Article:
Christina Riley: January 30, 2020


Why after 20 years of reform are student scores stagnant on the Nation’s Report Card? Find out how one national nonprofit is changing the story on student literacy scores

Christina Riley

EL Education Director of Curriculum Design



Every two years, 4th and 8th grade students across the United States are given a reading assessment known as the National Assessment of Educational Progress, or the “Nation’s Scorecard.” The test measures reading comprehension by asking students to read selected grade-appropriate materials and answer questions based on what they have read. In 2019, nearly 294,000 students participated. In both grades, the average reading scores were lower in 2019 than they were in 2017.

Despite these disappointing results, new approaches are providing hope in major districts and communities that have historically struggled with childhood literacy. EL Education, a nonprofit created out of a collaboration between The Harvard Graduate School of Education and Outward Bound USA, is proving in districts across the country that pairing the research-informed EL Education K-8 Language Arts curriculum with professional development leads to student achievement. 

For example, a recent study of K-2 students in a large district in Tennessee examined the impact on student literacy achievement of the EL Education K-2 ELA curriculum. The study found schools that implemented the Skills Block and Modules (two components of EL Education’s curriculum) with EL Education support had significantly higher student achievement compared to a matched national comparison group.

Similarly, after just one year of literacy partnership with EL Education, students in Detroit Public Schools Community District posted their highest-ever scores on the Michigan ELA assessment. In all but one tested grade, they also outperformed the state in growth. Students’ 2019 test scores showed the greatest single-year improvement on the state tests in the history of the exam. After adopting a new curriculum and systematic support, Detroit has emerged as a model for resilience and results.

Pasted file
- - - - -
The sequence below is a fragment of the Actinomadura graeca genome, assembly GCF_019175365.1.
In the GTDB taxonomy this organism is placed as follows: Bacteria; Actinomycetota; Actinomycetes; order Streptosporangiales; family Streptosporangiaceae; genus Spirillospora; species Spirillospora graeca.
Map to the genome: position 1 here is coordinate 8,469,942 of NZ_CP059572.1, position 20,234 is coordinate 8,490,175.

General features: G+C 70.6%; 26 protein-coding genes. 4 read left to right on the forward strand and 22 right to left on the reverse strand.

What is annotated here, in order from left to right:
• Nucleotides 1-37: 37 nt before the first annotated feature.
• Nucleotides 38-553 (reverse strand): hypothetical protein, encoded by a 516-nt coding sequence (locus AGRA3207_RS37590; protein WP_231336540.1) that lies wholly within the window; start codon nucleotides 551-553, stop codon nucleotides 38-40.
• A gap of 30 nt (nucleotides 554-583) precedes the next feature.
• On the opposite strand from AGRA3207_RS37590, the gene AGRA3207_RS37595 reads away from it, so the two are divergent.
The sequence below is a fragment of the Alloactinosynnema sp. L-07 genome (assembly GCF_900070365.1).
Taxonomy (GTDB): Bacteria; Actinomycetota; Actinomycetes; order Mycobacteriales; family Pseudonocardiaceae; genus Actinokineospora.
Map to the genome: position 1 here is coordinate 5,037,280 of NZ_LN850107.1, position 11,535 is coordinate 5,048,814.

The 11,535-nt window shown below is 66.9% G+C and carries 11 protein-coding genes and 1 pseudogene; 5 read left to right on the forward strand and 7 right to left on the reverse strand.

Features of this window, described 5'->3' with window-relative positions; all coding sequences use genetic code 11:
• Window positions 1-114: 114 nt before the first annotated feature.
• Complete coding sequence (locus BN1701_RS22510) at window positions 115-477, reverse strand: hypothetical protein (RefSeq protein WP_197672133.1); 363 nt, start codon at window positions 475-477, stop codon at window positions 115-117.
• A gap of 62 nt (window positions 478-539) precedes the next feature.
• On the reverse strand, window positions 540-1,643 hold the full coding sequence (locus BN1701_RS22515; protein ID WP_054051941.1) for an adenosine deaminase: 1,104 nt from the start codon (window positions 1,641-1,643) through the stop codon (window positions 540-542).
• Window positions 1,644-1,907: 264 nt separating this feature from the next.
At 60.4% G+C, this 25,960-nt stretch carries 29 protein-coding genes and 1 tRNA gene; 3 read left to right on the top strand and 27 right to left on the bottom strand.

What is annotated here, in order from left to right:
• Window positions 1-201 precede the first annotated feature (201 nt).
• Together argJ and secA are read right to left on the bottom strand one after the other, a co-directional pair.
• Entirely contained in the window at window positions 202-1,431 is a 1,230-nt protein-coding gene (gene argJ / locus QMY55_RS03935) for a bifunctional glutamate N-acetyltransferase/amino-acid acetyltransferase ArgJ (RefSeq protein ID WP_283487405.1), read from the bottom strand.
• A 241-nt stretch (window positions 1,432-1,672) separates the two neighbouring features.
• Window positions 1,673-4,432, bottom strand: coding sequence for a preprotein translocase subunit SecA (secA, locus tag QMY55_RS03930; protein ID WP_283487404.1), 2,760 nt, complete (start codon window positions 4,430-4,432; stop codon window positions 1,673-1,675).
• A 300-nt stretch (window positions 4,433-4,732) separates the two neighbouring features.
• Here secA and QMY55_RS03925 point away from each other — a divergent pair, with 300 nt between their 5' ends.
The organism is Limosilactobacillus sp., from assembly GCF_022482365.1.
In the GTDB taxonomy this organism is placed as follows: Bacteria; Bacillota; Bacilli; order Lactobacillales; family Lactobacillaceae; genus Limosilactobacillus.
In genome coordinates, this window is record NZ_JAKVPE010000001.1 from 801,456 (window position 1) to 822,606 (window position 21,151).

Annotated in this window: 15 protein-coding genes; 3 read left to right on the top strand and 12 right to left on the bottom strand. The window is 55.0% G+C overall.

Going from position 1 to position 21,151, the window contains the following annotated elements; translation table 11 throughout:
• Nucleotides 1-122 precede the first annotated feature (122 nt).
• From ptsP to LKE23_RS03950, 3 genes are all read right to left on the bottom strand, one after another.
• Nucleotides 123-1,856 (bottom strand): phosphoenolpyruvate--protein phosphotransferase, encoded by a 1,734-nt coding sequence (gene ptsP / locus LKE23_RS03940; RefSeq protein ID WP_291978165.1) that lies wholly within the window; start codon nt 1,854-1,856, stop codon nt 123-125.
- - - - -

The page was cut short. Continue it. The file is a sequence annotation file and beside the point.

Finally, a five-year independent study of 12,000 students from 70 schools and 18 districts across the US found that teachers improved their classroom teaching and students achieved higher scores on their state tests in schools combining EL Education’s curriculum and professional development. Economically disadvantaged students made up 71% of students were economically disadvantaged.

On January 30, EL Education Director of Curriculum Design, Christina Riley will be available for interviews. She will discuss the research-informed EL Education literacy program results and how similar results can be achieved in other school districts. She will also share the recent Nation’s Scorecard results for your local region.


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More About Christina Riley:

Christina Riley is currently the Director of Curriculum Design, overseeing curriculum design for EL Education. Prior to this, she was a lead designer on the nationally renowned EL Education English Language Arts curriculum, which is currently EdReports’ highest-rated elementary ELA curriculum. Before joining EL, Christina served as an Elementary Curriculum Design Specialist for Socratic Arts, designing a STEM curriculum for elementary students, and participated in various curriculum design projects as an independent consultant including creating educational resources for middle school students for a NASA/ISTE project. Christina began her career in education as an elementary teacher and subject manager at public schools in the UK before moving to teach at two international schools in Japan. Christina holds a Master of Science in education from California State University and currently lives in Lyons, Colorado.


Produced for: EL Education


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